Now you might think that this would be too much work to be practical. But if you use these strategies, you can reach a lot of people in your potential user base, with minimal effort.
You can also use Google Keyword Planner and Google Trends to get keyword ideas that people are searching for on the web. Look for keywords that are on the rise and you might catch a trending keyword before it gets popular.
User reviews can also be a great source of new keyword ideas. Our Review Analysis module gives you the most mentioned keywords in the reviews of any App Store app.
You can also search keywords in the reviews of an app to find even more keyword ideas. To get the entire guide to doing keyword searches in reviews, click here.
How Do You Know Which Keywords are Contributing the Most to Downloads?
There currently isn’t a way to attribute an organic download to a specific keyword search. But there are a few things that you can do to make a very educated guess.
Change a Few Keywords at a Time
Every app publisher has to experiment with keywords on their live app page. But if you change too many things at once, then you won’t know what’s working and what isn’t.
So whenever possible, only make a few changes per update. This will help you narrow down which changed worked well. Your first instinct may be to change as many things as possible to get quick results.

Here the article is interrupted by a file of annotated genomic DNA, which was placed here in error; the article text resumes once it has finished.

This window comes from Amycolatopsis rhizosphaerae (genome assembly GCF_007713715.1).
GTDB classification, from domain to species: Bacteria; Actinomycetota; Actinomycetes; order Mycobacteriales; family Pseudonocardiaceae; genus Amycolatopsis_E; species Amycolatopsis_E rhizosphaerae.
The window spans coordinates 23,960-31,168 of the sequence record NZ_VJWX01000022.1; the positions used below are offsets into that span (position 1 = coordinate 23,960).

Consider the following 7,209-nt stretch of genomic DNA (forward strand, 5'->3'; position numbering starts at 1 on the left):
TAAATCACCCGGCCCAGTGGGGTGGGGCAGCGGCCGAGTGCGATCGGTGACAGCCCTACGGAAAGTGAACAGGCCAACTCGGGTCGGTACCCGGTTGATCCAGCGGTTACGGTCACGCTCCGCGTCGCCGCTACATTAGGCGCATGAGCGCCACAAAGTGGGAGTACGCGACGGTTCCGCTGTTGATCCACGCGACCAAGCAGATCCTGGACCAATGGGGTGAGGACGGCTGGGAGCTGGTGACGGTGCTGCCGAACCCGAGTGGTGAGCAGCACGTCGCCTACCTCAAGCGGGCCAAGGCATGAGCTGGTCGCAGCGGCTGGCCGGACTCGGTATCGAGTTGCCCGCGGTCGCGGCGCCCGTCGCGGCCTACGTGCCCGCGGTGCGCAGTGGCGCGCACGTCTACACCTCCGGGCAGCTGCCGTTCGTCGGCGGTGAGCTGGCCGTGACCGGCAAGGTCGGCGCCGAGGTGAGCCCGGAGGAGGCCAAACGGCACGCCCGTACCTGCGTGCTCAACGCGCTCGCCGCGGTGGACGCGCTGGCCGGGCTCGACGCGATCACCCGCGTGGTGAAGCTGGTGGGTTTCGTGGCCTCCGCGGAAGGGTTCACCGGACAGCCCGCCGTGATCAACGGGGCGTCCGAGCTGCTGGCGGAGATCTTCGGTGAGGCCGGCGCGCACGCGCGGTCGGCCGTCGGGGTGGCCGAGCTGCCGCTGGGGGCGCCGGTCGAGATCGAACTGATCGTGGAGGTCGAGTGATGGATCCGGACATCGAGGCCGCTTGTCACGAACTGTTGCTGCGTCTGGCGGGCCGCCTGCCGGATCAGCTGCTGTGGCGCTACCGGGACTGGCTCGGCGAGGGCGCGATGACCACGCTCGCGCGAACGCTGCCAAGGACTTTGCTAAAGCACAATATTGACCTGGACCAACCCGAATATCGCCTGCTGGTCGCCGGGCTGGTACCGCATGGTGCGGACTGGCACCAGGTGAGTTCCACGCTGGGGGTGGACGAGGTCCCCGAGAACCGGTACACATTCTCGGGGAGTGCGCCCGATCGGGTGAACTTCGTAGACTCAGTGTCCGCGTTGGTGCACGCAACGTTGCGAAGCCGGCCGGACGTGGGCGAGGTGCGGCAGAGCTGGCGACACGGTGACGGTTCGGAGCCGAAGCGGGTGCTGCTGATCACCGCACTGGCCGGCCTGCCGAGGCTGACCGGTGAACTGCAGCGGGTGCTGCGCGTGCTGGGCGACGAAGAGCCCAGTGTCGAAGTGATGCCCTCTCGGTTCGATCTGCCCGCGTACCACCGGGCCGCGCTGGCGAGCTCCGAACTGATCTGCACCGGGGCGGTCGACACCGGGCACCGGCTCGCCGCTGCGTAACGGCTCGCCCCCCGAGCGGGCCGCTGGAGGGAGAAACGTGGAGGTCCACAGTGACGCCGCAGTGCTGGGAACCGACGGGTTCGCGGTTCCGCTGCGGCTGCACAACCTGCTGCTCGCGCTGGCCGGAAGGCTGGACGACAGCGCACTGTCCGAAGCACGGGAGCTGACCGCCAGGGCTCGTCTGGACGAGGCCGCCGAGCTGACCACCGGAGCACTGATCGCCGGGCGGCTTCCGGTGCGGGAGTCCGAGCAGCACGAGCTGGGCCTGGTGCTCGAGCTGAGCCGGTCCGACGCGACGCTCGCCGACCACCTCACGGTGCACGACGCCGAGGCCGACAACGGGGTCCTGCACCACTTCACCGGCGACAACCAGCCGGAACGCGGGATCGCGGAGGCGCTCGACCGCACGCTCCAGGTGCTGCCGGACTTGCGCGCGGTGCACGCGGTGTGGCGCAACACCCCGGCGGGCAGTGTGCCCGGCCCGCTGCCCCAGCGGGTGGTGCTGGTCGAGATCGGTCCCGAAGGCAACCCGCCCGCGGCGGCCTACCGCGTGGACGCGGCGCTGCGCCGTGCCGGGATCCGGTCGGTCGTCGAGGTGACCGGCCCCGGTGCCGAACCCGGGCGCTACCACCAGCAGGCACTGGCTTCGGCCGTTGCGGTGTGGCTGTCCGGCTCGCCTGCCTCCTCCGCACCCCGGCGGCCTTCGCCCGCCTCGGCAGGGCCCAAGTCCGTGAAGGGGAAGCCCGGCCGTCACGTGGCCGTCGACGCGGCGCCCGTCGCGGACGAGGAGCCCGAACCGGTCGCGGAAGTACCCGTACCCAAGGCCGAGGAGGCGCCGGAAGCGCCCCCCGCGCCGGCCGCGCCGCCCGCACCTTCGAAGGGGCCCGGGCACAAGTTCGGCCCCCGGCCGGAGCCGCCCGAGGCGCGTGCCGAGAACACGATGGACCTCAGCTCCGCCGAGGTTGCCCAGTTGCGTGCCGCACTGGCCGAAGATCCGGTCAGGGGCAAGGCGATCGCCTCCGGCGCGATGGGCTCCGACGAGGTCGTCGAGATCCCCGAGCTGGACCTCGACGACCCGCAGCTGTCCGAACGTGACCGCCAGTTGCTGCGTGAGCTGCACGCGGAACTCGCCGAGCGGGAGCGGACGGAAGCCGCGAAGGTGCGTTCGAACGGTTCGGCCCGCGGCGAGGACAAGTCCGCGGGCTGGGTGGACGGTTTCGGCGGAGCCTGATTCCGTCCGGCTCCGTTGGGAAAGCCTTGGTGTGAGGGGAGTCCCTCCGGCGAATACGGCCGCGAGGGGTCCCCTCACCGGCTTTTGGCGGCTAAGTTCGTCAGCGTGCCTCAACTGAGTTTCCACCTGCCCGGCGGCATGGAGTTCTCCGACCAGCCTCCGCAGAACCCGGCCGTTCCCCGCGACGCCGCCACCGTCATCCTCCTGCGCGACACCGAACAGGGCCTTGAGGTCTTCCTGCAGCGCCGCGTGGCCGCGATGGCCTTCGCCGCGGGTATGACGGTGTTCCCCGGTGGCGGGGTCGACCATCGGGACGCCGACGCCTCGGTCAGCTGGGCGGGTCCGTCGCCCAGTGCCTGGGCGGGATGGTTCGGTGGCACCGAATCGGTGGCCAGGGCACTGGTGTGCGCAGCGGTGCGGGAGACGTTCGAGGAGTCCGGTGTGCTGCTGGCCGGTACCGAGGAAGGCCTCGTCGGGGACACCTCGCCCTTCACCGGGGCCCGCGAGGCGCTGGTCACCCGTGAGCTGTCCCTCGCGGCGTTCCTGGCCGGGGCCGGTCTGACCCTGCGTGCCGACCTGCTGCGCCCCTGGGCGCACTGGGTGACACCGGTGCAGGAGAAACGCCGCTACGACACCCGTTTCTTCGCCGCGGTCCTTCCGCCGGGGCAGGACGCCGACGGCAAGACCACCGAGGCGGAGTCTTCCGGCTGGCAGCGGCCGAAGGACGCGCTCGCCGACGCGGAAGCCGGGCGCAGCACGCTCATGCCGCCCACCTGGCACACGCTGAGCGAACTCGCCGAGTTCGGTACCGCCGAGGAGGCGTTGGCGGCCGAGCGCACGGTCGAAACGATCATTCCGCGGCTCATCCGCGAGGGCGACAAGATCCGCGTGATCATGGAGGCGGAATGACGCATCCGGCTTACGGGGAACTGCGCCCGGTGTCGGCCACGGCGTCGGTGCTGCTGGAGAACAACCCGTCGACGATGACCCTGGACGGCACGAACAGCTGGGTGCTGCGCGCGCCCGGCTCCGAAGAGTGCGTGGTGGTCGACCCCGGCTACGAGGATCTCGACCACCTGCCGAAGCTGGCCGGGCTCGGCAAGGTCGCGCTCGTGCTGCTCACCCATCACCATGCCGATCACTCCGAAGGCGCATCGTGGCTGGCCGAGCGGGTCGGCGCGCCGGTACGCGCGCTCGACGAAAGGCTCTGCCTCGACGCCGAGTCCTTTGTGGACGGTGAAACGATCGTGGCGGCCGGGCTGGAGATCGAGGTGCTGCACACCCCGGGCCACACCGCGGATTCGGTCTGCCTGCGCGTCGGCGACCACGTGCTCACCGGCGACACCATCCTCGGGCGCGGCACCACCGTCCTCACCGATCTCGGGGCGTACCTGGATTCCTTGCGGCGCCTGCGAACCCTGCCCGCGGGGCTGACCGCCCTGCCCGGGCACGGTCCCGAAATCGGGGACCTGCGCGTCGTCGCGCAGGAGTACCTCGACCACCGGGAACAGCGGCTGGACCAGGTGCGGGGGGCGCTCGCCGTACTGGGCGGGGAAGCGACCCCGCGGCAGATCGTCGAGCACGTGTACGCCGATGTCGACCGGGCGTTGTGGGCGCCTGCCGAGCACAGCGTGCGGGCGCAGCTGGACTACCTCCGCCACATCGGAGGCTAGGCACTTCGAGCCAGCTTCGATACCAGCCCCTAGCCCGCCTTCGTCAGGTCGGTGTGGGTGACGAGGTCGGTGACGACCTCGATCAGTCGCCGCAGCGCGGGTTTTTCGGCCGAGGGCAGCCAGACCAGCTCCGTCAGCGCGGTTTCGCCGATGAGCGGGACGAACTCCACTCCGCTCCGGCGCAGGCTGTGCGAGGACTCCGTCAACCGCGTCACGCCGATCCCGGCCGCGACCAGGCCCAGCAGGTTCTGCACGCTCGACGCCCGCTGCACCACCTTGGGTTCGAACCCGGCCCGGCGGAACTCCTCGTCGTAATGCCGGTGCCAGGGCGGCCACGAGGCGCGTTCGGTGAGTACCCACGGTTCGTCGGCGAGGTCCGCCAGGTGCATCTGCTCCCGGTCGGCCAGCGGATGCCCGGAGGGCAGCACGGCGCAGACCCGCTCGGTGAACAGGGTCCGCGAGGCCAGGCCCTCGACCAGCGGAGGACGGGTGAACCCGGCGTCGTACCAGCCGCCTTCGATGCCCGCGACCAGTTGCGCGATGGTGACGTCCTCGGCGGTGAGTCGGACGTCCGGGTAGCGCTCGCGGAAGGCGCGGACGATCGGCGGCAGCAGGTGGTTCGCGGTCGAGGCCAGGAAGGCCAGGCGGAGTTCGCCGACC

But that will actually work against you.
Utilize Apple Search Ads
Apple Search Ads allow you to target specific keywords and your reports will show you download results by keyword. If you have the budget to run some paid tests, this can be an easy way to test keywords, without doing another update.
Use Keyword Intelligence
Our Keyword Intelligence module estimates the percentage of total organic downloads that come from specific keywords, for every app on the App Store. This will give you some clues as to what is working for other apps and can help you find highly relevant keywords that you can target too.
To see our estimate of the best keywords for any app, simply search for the app in Keyword Intelligence and you will see a list of the app’s top keywords.
Common Keyword Selection Mistakes
The most common mistake is to choose a keyword based on search traffic alone. Some publishers think that even if they get a fraction of the traffic from a high-traffic keyword, they will still do well.
Nothing could be further from the truth. In reality, if you rank #351 for a keyword, nobody is going to scroll that far to find your app.
Another mistake is trying to rank well for a keyword that is not download relevant. For example, if you have an app that specializes in ab workouts, you might be tempted to target a keyword like: ‘well being.’
While that keyword is (very) loosely related, it can also describe things like meditation apps, diet apps and more. So get as specific as possible and you will start to see better results.